Kotas said she plans to use the money to buy a house in the Los Angeles area, where proper pain medication would be dispensed for dying children. Currently patients have to go to a hospital or often are given inadequate care inside their own homes.
The University of Phoenix, with 17,000 students and 14 Southern California locations — including its Costa Mesa Learning Center — so far has donated $139,000 to Kristie’s Foundation, becoming the largest monetary donor to date, according to the university.
The idea of caring for sick children came to Kotas after her 7-year-old daughter, Kristie, died from leukemia in 1985.
“She died in horrible pain. There’s no excuse for it, and this sort of stuff shouldn’t be happening. But it still is,” Kotas said, adding that there were no hospices or hospice services at the time.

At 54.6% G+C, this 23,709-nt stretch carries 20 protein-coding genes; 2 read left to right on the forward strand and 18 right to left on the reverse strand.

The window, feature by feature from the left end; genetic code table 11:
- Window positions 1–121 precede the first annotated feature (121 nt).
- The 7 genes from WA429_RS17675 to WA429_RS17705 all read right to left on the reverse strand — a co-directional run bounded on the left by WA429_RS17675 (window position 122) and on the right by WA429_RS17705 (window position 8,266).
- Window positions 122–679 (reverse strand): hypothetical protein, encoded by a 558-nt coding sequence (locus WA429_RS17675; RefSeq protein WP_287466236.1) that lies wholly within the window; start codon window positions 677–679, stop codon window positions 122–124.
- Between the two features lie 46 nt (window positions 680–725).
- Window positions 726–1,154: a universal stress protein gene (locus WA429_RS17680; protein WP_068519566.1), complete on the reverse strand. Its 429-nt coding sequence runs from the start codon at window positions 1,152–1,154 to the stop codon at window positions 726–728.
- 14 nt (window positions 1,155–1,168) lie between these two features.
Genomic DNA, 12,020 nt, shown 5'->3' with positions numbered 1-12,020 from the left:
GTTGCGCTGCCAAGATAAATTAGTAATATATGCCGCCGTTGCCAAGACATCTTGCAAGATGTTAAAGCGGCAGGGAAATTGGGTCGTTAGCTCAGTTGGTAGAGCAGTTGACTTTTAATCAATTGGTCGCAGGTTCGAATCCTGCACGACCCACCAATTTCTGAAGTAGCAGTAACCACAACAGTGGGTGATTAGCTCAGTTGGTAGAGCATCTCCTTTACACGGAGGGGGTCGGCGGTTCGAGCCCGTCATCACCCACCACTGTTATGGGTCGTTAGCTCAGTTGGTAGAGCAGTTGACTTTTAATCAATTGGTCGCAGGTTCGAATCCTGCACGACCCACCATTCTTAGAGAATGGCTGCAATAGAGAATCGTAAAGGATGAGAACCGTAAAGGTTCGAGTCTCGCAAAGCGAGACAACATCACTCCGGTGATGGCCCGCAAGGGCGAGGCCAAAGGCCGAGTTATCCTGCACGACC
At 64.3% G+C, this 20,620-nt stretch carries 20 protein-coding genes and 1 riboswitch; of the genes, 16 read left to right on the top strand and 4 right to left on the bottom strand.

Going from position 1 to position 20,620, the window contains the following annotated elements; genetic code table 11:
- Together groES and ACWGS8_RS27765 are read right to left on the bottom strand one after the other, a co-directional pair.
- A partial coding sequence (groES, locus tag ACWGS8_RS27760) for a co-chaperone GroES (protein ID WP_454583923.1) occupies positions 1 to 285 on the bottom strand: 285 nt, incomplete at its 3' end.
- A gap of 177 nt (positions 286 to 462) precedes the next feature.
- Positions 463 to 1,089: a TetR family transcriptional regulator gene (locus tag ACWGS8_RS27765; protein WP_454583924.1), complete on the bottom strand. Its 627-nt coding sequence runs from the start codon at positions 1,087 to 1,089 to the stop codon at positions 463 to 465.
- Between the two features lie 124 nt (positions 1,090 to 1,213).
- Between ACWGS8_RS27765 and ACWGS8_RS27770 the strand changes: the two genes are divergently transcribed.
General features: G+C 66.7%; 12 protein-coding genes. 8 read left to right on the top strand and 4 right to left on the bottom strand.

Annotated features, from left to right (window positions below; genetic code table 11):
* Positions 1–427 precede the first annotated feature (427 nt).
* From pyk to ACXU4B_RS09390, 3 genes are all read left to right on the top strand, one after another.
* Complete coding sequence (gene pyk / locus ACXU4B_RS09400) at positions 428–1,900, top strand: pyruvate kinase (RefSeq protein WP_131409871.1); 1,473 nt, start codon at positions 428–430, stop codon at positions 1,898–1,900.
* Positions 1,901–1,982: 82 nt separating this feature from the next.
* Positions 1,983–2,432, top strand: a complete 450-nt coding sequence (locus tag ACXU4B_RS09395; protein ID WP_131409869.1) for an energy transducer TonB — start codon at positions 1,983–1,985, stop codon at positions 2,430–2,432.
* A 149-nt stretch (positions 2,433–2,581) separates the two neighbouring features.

“We were sent home with morphine and shots to give her and that was it,” Kotas said. “And the morphine wasn’t keeping the pain at bay. It was horrible to watch your child suffer and to be left on their own.”
Although Kristie died more than 25 years ago, it wasn’t until 2003 that Kotas established her own foundation, an idea that came to her after having worked for several children’s charities in Arizona and Orange County, and learning the ropes and the ins and outs of fundraising.
Since Kristie’s Foundation was established, Kotas has helped more than 800 families in Los Angeles and Orange counties and has assisted more than 100 families each year with household expenses, such as groceries, gas, rent, utilizes and personal care needs, including diapers and prescription medications.
But the next and latest step is the biggest of all: setting up a hospice for the children, Kotas said, adding that it should be opened within four months in Los Angeles.